Articles Posted in Fire and Burn Injuries

Fires are a leading cause of burn injuries, death and property damage in the United States and in the world. According to the World Health Organization, some 265,000 people die worldwide due to fire-related incidents. Lower-income areas are more prone to fire accidents, injuries and deaths than higher-income demographics. In the same vain, lower-income countries see far more fire-related deaths than the United States.

The American Burn Association in 2016 recorded 486,000 burn incidents in the United States that required medical attention, 3,275 of which resulted in fire or smoke inhalation deaths. Some 40,000 Americans are hospitalized each year due to burn injuries, 30,000 of those are admitted to specialized burn units. Most burns, a whopping 73 percent, in the U.S. result from in-home accidents. And while most burns are a result of fire or flame, many occur due to scalding, contact, chemicals, and electrical episodes.

If you are burned, the American Burn Association indicates the following:

On average, Alabama typically experiences over 100 deaths per year associated with fires. Nationally, the average number of deaths per year from fires is around 4,000.  This means that someone is dying from a fire every 3 hours, approximately.  Approximately 75% of all annual deaths from fires involve a residential property.  The US Department of Commerce, Bureau of Economic Analysis estimates that the total annual cost to society associated with fire losses is a staggering $182 billion.  Residential and non-residential STRUCTURE fires comprise 35% of all annual fires.  Alcohol use contributes to an estimated 40% of residential fire deaths.  Nearly one out of every seven fires to which a fire department responds involves a vehicle.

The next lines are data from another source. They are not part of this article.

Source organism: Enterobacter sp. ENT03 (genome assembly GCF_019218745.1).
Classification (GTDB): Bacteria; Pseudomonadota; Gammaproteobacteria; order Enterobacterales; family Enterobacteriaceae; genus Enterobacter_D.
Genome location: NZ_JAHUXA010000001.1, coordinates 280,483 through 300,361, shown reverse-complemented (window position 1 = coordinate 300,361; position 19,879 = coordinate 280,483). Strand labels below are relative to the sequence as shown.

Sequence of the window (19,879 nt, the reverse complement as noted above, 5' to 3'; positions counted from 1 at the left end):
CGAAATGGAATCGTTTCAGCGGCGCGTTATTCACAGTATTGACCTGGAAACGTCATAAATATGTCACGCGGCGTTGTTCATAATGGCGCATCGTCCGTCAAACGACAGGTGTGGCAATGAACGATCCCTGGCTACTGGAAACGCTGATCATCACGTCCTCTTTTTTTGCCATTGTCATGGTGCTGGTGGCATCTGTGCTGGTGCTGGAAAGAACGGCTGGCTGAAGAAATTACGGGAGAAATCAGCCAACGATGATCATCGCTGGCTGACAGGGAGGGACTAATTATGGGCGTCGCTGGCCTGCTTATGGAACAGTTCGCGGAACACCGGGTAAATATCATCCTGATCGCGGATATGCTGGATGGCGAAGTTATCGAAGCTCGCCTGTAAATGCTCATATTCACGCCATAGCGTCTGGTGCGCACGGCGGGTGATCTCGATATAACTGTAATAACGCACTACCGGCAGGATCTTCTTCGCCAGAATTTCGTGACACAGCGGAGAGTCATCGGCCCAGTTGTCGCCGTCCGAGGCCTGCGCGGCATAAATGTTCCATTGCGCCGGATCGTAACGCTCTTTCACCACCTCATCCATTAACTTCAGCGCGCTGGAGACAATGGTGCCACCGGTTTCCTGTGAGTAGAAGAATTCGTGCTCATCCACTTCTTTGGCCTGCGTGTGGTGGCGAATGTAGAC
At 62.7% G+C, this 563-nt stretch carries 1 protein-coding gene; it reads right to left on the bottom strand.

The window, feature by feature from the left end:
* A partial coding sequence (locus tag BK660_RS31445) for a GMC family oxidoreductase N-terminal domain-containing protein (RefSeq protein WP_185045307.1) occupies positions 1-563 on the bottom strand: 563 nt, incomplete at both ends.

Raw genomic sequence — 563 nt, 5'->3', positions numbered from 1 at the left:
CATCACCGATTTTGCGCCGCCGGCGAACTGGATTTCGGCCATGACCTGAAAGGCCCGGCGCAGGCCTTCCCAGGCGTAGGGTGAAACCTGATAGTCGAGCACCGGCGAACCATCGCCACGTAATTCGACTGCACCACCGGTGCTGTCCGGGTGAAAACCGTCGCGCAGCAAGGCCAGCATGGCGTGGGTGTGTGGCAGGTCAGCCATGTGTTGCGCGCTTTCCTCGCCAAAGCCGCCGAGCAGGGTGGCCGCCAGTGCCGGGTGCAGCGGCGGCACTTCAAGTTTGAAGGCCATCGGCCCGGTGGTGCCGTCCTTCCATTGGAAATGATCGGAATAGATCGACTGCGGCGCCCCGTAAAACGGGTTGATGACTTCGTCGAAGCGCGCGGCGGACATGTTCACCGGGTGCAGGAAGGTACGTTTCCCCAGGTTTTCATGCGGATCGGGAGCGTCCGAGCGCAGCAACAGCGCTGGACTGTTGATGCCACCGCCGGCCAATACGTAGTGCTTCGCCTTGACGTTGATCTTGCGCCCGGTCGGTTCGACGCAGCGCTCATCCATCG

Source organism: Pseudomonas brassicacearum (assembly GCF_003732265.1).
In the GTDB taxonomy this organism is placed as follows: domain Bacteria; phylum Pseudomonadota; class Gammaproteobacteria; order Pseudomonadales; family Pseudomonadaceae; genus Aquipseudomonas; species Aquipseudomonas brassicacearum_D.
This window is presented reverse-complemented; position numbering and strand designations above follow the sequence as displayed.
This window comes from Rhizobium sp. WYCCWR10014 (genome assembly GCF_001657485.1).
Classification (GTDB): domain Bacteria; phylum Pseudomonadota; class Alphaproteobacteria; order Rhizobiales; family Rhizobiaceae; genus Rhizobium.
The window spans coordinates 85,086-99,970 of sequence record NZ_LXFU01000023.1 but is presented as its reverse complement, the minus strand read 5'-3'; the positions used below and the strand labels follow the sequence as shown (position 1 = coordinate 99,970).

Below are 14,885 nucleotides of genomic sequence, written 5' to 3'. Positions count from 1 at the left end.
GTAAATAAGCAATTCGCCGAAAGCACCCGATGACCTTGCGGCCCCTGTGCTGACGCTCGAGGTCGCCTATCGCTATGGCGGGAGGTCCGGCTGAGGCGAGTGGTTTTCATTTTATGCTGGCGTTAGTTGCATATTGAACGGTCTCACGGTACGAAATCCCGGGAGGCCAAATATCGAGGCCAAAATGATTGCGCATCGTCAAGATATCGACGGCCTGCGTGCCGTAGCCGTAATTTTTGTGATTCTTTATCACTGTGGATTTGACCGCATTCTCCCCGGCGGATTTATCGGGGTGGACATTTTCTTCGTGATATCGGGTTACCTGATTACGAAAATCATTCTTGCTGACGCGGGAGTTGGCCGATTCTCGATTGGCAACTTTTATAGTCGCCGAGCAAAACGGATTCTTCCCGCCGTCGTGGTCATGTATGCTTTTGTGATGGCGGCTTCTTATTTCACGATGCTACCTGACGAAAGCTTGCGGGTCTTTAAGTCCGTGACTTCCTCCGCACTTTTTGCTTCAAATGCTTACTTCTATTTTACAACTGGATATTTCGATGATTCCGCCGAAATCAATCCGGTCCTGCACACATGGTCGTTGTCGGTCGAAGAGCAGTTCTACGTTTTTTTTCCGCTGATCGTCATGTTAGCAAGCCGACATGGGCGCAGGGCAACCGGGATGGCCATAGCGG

The fire problem is more severe for some groups than others.  People in the southeast, males, the elderly, African Americans, and American Indians are all at higher risk from fire than the rest of the population.

Fire safety experts recommend that if you are confronted with or facing a residential fire that cannot be easily extinguished to call 911 first before trying to extinguish the fire as many have made the mistake of waiting until the last minute to call 911 which ultimately resulted in damages/injuries that could have been avoided if the fire department had been notified sooner and been able to arrive more promptly.

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